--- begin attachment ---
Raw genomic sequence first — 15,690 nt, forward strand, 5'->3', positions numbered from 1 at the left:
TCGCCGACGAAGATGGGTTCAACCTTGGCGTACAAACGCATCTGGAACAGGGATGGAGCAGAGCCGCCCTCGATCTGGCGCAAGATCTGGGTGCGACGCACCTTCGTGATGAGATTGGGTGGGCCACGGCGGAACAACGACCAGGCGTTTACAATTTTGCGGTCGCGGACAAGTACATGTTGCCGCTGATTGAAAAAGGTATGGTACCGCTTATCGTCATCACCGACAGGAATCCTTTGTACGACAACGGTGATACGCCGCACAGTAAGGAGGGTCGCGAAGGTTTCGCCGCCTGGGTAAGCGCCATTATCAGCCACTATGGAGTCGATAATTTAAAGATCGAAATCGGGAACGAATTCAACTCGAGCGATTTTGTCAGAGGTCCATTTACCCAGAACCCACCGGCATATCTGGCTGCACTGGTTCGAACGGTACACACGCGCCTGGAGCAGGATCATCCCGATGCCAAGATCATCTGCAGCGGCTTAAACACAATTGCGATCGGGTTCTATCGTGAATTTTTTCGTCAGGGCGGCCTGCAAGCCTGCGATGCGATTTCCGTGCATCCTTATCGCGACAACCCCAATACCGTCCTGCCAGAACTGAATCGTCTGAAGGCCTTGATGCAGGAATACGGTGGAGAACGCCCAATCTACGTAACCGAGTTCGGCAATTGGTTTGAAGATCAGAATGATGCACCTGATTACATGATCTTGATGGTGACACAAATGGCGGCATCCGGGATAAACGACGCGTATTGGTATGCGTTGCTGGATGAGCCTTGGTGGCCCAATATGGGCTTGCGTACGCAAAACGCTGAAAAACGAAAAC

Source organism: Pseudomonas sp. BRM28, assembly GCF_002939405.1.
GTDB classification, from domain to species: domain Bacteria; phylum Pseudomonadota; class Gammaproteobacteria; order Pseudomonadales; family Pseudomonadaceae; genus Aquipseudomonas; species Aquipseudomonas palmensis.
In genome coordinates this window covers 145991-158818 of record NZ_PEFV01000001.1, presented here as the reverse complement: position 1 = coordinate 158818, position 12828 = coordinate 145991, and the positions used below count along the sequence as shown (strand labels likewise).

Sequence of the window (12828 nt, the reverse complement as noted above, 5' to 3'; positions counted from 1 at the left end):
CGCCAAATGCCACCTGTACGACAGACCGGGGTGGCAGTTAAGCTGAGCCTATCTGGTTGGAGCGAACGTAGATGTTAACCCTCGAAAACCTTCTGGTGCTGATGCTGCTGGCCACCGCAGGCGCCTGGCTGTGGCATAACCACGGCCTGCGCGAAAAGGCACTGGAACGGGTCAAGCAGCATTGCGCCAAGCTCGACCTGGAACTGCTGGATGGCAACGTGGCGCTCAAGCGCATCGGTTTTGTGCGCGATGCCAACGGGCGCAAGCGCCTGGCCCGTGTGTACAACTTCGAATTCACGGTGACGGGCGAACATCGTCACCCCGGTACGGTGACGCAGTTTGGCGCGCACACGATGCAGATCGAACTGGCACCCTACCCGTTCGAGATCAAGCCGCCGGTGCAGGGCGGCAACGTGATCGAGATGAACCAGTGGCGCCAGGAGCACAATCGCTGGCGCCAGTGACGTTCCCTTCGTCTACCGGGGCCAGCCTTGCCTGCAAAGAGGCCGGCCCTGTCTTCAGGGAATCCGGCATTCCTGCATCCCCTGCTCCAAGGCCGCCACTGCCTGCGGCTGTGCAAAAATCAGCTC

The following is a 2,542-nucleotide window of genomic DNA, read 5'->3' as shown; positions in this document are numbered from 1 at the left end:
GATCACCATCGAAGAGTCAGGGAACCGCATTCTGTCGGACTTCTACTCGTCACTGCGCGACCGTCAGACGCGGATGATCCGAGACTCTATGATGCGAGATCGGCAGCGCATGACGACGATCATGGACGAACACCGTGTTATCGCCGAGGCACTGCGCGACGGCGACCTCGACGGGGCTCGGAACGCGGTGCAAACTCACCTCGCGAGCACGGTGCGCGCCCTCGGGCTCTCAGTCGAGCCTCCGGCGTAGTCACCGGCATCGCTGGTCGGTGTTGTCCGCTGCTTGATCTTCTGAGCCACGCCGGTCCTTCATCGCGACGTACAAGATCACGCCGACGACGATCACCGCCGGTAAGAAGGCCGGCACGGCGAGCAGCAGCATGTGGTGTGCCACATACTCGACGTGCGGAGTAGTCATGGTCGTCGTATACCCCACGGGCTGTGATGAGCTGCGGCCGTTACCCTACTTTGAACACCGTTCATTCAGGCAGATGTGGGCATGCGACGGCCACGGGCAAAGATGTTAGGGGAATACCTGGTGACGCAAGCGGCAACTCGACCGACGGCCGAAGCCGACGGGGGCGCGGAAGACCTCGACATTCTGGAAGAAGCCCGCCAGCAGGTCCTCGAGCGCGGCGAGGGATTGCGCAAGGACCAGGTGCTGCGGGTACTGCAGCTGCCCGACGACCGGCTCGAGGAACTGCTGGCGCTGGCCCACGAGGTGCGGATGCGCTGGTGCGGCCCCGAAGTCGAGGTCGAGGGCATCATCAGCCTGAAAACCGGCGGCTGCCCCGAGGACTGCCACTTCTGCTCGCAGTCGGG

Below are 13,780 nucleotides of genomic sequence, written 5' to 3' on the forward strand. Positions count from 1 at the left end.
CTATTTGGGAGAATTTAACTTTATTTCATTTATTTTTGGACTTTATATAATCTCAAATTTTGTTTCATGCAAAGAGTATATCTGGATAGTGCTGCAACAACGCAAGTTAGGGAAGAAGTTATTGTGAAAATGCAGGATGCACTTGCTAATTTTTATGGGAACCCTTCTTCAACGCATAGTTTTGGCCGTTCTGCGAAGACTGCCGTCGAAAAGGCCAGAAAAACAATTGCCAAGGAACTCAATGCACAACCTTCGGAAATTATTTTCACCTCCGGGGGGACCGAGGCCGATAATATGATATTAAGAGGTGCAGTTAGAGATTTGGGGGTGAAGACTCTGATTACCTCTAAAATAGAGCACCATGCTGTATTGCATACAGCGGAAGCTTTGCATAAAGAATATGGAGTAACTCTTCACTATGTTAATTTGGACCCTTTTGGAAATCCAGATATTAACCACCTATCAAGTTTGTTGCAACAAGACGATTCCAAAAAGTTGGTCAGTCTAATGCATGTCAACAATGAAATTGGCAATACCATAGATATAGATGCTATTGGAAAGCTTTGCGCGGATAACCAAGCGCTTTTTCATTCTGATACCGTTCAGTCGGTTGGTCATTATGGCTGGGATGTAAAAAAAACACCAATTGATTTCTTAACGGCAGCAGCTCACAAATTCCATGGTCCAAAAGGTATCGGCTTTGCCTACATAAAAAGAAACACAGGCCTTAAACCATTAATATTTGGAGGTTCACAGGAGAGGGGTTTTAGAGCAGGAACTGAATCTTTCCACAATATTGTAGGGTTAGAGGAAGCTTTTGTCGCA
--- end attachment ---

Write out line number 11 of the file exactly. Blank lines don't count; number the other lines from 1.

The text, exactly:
CTATTTGGGAGAATTTAACTTTATTTCATTTATTTTTGGACTTTATATAATCTCAAATTTTGTTTCATGCAAAGAGTATATCTGGATAGTGCTGCAACAACGCAAGTTAGGGAAGAAGTTATTGTGAAAATGCAGGATGCACTTGCTAATTTTTATGGGAACCCTTCTTCAACGCATAGTTTTGGCCGTTCTGCGAAGACTGCCGTCGAAAAGGCCAGAAAAACAATTGCCAAGGAACTCAATGCACAACCTTCGGAAATTATTTTCACCTCCGGGGGGACCGAGGCCGATAATATGATATTAAGAGGTGCAGTTAGAGATTTGGGGGTGAAGACTCTGATTACCTCTAAAATAGAGCACCATGCTGTATTGCATACAGCGGAAGCTTTGCATAAAGAATATGGAGTAACTCTTCACTATGTTAATTTGGACCCTTTTGGAAATCCAGATATTAACCACCTATCAAGTTTGTTGCAACAAGACGATTCCAAAAAGTTGGTCAGTCTAATGCATGTCAACAATGAAATTGGCAATACCATAGATATAGATGCTATTGGAAAGCTTTGCGCGGATAACCAAGCGCTTTTTCATTCTGATACCGTTCAGTCGGTTGGTCATTATGGCTGGGATGTAAAAAAAACACCAATTGATTTCTTAACGGCAGCAGCTCACAAATTCCATGGTCCAAAAGGTATCGGCTTTGCCTACATAAAAAGAAACACAGGCCTTAAACCATTAATATTTGGAGGTTCACAGGAGAGGGGTTTTAGAGCAGGAACTGAATCTTTCCACAATATTGTAGGGTTAGAGGAAGCTTTTGTCGCA